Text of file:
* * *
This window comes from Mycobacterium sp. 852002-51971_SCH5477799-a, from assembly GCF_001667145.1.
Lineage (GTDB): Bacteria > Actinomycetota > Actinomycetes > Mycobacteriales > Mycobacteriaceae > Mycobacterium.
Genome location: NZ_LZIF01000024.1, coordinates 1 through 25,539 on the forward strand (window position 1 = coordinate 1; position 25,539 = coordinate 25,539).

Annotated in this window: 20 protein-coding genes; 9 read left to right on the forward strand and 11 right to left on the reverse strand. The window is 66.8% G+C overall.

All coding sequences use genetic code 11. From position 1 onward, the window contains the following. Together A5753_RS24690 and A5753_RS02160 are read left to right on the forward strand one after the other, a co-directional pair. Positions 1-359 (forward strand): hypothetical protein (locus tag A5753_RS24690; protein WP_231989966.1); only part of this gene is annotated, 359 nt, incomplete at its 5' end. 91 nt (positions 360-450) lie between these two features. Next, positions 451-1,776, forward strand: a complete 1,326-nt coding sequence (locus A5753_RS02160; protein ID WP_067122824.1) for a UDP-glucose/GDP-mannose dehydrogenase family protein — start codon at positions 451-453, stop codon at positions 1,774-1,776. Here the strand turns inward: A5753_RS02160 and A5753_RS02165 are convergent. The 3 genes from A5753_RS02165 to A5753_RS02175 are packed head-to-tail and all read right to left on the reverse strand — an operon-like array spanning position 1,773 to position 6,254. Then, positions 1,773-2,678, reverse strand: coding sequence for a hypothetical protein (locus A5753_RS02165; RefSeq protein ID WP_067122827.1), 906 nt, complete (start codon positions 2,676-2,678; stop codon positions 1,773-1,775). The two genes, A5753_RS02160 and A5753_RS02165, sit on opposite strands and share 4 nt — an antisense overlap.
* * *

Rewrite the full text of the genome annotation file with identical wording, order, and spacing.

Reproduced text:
This window comes from Mycobacterium sp. 852002-51971_SCH5477799-a, from assembly GCF_001667145.1.
Lineage (GTDB): Bacteria > Actinomycetota > Actinomycetes > Mycobacteriales > Mycobacteriaceae > Mycobacterium.
Genome location: NZ_LZIF01000024.1, coordinates 1 through 25,539 on the forward strand (window position 1 = coordinate 1; position 25,539 = coordinate 25,539).

Annotated in this window: 20 protein-coding genes; 9 read left to right on the forward strand and 11 right to left on the reverse strand. The window is 66.8% G+C overall.

All coding sequences use genetic code 11. From position 1 onward, the window contains the following. Together A5753_RS24690 and A5753_RS02160 are read left to right on the forward strand one after the other, a co-directional pair. Positions 1-359 (forward strand): hypothetical protein (locus tag A5753_RS24690; protein WP_231989966.1); only part of this gene is annotated, 359 nt, incomplete at its 5' end. 91 nt (positions 360-450) lie between these two features. Next, positions 451-1,776, forward strand: a complete 1,326-nt coding sequence (locus A5753_RS02160; protein ID WP_067122824.1) for a UDP-glucose/GDP-mannose dehydrogenase family protein — start codon at positions 451-453, stop codon at positions 1,774-1,776. Here the strand turns inward: A5753_RS02160 and A5753_RS02165 are convergent. The 3 genes from A5753_RS02165 to A5753_RS02175 are packed head-to-tail and all read right to left on the reverse strand — an operon-like array spanning position 1,773 to position 6,254. Then, positions 1,773-2,678, reverse strand: coding sequence for a hypothetical protein (locus A5753_RS02165; RefSeq protein ID WP_067122827.1), 906 nt, complete (start codon positions 2,676-2,678; stop codon positions 1,773-1,775). The two genes, A5753_RS02160 and A5753_RS02165, sit on opposite strands and share 4 nt — an antisense overlap.